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  • Michaelis, Martin  (11)
  • Cinatl Jr., J.  (11)
  • AGRIS (United Nations, Food and Agriculture Organization)  (11)
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  • 1
    Language: English
    In: FASEB journal : official publication of the Federation of American Societies for Experimental Biology, January 2007, Vol.21(1), pp.81-7
    Description: Ribavirin is a broad-spectrum antiviral drug that is used to treat hepatitis C virus (HCV)-infected patients. The virological response after ribavirin treatment appears to be insufficient to fully explain ribavirin-induced beneficial effects. Angiogenesis plays a pathogenic role in HCV-induced liver damage. Here, we investigated the influence of therapeutic ribavirin concentrations on angiogenesis. Ribavirin inhibited endothelial cell tube formation in vitro and vessel formation in the chick chorioallantoic membrane assay in vivo. Ribavirin inhibits inosine monophosphate dehydrogenase, which causes depletion of cellular GTP and in turn reduction of cellular tetrahydrobiopterin levels. The availability of tetrahydrobiopterin limits NO production by endothelial NO synthase. Ribavirin reduced levels of tetrahydrobiopterin (as revealed by HPLC), NO (as revealed by electron spin resonance spectroscopy), and cGMP (as revealed by RIA) in endothelial cells. Addition of tetrahydrobiopterin or NO prevented ribavirin-induced tube formation inhibition. In conclusion, angiogenesis inhibition by ribavirin has not been described before. This inhibition may contribute to ribavirin-induced pharmacological effects including adverse events.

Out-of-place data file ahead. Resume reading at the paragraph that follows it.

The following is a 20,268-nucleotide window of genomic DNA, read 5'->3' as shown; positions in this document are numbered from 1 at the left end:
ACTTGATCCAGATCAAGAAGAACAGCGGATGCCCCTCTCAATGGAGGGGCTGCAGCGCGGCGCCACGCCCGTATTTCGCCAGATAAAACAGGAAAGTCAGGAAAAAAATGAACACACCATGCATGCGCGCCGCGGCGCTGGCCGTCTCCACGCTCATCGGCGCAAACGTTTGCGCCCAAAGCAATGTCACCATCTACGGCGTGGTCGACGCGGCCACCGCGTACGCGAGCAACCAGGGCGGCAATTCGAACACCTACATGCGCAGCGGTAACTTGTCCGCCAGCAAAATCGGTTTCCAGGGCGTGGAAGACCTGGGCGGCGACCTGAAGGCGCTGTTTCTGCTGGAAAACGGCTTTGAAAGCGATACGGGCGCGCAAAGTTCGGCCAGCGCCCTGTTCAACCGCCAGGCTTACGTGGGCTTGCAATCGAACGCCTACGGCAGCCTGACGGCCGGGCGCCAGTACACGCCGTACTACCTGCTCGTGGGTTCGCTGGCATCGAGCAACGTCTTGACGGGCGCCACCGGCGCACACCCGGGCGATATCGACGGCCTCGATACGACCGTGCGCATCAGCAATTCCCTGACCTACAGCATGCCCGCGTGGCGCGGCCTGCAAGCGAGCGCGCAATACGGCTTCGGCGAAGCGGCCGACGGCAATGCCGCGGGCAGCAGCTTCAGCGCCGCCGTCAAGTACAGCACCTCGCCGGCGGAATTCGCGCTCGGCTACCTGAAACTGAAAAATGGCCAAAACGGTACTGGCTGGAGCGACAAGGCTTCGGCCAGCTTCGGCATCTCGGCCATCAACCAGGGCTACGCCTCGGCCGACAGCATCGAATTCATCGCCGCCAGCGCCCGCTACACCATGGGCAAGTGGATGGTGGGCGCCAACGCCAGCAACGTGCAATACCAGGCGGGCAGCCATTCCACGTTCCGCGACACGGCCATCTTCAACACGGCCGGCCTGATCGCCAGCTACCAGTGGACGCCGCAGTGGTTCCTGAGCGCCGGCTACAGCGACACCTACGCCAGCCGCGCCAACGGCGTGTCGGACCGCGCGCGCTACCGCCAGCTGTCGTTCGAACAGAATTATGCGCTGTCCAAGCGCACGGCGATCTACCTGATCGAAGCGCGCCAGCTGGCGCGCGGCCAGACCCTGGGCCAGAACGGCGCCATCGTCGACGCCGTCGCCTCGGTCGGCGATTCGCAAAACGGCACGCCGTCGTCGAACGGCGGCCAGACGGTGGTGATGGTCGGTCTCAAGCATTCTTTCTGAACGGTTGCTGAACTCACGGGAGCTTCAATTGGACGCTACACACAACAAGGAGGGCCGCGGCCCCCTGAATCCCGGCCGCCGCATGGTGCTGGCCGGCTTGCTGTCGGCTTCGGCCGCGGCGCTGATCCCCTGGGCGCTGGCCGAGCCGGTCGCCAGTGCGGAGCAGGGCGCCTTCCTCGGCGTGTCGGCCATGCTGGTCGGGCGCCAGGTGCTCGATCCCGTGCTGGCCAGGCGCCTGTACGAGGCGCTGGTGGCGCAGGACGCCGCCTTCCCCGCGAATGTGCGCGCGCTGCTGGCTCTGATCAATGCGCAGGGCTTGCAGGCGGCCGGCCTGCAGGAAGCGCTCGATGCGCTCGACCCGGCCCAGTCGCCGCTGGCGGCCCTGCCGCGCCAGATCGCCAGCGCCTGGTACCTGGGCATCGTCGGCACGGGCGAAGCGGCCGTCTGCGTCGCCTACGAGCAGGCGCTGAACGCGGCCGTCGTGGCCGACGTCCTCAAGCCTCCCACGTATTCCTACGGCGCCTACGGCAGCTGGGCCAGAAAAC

Keywords: Angiogenesis Inhibitors -- Pharmacology ; Biopterin -- Analogs & Derivatives ; Neovascularization, Pathologic -- Prevention & Control ; Ribavirin -- Pharmacology
    ISSN: 08926638
    E-ISSN: 1530-6860
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  • 2
    Language: English